The residual nutrients from fertilizing the previous crop is usually enough for carrot/root crops and peas and beans.

4 Bed crop rotation might contain one bed of each of the following:

Bed 1: Potatoes, kumara, yams, tomatoes, capsicum, chillies, pumpkins and courgettes.
Bed 2: Peas, beans, celery.
Bed 3: Brassicas and salads: e.g. cabbage, broccoli, cauliflower, kale, lettuce, silverbeet, mizuna and rocket.
Bed 4: Carrots, onions, beetroot, parsnip.

4 Bed Garden Rotation Plan:

YEAR ONE

BED 1 – Manure heavily and plant potatoes, yams, tomatoes, capsicum, chillies, pumpkins and courgettes.
BED 2 – Manure lightly and plant peas, beans, celery.
BED 3 – Manure lightly and plant brassicas and salads
BED 4 – No manure added and plant carrots, onions, beetroot, parsnip.

YEAR TWO – move all the beds up one space

BED 1 – Manure lightly and plant peas, beans, celery.
BED 2 – Manure lightly and plant brassicas and salads
BED 3 – No manure added and plant carrots, onions, beetroot, parsnip.
BED 4 – Manure heavily and plant potatoes, kumara, yams, tomatoes, capsicum, chillies, pumpkins and courgettes.

YEAR THREE – move all the beds up one space again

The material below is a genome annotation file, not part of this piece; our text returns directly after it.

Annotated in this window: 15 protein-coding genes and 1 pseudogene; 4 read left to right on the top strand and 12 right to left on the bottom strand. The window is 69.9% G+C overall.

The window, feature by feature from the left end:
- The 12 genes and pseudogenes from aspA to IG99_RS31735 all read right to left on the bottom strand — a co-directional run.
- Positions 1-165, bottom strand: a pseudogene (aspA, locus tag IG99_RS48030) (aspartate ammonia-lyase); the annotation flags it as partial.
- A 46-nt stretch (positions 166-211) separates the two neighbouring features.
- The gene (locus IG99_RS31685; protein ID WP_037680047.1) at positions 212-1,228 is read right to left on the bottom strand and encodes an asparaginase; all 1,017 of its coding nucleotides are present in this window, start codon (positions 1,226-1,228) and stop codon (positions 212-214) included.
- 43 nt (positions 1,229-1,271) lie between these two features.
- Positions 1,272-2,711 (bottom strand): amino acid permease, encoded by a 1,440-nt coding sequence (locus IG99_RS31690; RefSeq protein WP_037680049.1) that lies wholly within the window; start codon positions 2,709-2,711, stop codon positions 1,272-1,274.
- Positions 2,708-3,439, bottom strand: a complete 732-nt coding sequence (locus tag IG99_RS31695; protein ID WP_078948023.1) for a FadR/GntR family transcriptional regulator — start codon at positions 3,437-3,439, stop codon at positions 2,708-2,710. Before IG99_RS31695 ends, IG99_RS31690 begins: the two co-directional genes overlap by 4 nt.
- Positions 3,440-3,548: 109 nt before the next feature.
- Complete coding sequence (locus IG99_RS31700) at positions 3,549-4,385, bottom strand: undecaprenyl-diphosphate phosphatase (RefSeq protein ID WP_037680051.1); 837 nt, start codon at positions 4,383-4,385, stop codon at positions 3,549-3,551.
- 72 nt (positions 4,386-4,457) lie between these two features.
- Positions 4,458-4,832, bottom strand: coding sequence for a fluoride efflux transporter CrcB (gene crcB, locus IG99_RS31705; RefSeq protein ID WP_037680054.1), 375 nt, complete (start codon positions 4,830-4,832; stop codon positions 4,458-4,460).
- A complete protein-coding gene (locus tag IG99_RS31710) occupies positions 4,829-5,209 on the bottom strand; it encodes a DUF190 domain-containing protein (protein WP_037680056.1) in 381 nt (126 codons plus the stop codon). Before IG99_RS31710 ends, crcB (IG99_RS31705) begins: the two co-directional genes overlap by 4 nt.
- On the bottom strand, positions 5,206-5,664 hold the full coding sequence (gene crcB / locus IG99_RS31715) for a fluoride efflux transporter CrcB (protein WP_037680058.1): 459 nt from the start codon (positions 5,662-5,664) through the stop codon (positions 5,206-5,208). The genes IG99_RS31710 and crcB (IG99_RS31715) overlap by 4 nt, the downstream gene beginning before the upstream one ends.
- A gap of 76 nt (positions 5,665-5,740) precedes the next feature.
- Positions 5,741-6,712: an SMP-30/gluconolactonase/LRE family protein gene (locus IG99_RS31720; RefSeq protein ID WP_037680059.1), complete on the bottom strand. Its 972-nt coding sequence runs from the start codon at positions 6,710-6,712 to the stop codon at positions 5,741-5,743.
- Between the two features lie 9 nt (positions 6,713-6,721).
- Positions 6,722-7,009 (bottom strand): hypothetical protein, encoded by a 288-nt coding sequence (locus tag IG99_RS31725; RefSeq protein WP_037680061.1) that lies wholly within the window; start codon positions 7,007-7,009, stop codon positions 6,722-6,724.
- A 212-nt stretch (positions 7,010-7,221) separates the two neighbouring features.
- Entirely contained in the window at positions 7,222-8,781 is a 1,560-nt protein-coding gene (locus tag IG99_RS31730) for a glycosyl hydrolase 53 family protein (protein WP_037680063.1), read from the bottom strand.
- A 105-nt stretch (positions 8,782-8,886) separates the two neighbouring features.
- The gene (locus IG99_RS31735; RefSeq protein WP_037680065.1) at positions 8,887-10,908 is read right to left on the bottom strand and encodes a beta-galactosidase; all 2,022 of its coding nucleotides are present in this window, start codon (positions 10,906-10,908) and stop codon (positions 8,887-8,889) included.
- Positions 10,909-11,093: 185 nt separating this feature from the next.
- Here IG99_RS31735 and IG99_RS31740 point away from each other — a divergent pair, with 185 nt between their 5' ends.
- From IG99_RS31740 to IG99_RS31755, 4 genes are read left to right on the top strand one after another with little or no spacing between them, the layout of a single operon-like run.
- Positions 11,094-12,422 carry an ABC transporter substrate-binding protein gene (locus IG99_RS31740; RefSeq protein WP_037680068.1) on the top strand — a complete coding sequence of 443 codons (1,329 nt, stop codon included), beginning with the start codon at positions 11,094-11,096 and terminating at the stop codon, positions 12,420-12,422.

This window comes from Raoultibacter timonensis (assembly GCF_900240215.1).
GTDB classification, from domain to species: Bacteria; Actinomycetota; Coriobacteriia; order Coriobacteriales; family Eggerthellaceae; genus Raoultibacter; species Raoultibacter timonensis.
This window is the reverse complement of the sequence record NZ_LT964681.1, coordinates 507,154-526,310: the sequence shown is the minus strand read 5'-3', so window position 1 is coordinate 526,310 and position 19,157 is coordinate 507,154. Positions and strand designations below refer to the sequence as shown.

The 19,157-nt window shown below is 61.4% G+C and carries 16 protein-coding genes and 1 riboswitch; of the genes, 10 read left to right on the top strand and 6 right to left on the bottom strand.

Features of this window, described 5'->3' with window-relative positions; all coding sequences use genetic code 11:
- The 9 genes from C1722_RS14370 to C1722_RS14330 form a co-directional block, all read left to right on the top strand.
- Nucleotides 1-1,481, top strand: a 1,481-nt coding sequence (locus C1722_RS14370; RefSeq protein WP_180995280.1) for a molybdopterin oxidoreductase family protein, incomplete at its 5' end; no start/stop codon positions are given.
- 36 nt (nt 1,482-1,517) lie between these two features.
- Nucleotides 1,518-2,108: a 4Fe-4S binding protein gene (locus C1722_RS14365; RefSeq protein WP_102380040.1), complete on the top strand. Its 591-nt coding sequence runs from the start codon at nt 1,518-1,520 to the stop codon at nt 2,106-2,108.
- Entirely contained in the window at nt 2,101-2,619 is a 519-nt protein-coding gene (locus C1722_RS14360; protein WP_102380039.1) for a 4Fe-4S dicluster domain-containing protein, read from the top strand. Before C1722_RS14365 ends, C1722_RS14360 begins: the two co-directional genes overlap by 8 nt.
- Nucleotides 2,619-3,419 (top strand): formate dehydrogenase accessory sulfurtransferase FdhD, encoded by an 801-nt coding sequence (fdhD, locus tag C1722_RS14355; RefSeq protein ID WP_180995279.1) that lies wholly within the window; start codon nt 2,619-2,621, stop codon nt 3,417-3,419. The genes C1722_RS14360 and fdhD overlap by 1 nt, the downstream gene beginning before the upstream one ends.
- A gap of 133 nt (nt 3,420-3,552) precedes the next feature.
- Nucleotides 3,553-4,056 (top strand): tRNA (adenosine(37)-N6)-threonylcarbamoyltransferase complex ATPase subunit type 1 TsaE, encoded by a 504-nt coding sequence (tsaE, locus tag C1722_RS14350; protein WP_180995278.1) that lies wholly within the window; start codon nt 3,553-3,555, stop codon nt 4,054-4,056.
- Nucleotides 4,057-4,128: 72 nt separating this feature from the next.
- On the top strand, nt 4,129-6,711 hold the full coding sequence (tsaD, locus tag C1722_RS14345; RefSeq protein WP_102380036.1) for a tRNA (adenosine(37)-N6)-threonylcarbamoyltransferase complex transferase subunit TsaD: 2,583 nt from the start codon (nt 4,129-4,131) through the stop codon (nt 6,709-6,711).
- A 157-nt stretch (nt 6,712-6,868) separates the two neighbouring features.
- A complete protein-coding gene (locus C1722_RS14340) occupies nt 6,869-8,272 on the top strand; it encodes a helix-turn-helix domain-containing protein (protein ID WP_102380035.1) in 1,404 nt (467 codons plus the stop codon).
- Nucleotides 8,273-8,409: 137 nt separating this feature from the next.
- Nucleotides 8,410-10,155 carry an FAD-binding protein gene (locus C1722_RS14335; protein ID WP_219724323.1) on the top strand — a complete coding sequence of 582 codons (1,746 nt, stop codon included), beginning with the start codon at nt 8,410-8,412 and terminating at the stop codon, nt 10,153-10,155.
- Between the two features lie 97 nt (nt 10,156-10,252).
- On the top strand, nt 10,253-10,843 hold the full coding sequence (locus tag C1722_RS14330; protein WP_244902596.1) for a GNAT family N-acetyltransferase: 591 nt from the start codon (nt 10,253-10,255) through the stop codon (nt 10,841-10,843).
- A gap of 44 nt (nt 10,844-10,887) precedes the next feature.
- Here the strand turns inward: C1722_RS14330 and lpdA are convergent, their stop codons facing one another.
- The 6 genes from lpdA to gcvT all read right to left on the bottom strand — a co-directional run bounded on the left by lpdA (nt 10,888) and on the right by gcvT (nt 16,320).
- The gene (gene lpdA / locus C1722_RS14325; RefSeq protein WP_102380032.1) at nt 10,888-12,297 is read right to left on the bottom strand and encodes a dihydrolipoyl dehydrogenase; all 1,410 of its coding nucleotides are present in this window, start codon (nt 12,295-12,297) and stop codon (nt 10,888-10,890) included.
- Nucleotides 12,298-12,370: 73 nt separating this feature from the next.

BED 1 – Manure lightly and plant brassicas and salads
BED 2 – No manure added and plant carrots, onions, beetroot, parsnip.
BED 3 – Manure heavily and plant potatoes, kumara, yams, tomatoes, capsicum, chillies, pumpkins and courgettes.
BED 4 – Manure lightly and plant peas, beans, celery.

YEAR FOUR – move all the beds up one space again

BED 1 – No manure added and plant carrots, onions, beetroot, parsnip.
BED 2 – Manure heavily and plant potatoes, kumara, yams, tomatoes, capsicum, chillies, pumpkins and courgettes.
BED 3 – Manure lightly and plant peas, beans, celery.
BED 4 – Manure lightly and plant brassicas and salads

Year 5 you are back to the beginning again.

This technique can be adapted to fit how many beds you do have to rotate with. They are not a hard and fast rule and sometimes you have seedlings that just need to go in the ground and you just gotta put them in whichever bed has space. Don’t panic, it will all be OK.

You should check out our post on succession gardening for getting more out of your garden space that you already have.

We also have a free interactive succession garden planning spreadsheet that you can access by signing up to our newsletter!

Sign up here and you will be sent an email with the link to make a copy of your own

For more information on companion planting read here.

For more information about when to plant and harvest different crops read here.

If you would like help getting the most out of your garden, I would love to help you, find out more here

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For further reading, I also recommend all of these books. I own every one of them and they are amazing resources!

 

 

 

 

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Crop rotation is a simple concept often made difficult. With a good permaculture crop rotation system you will develop a productive garden.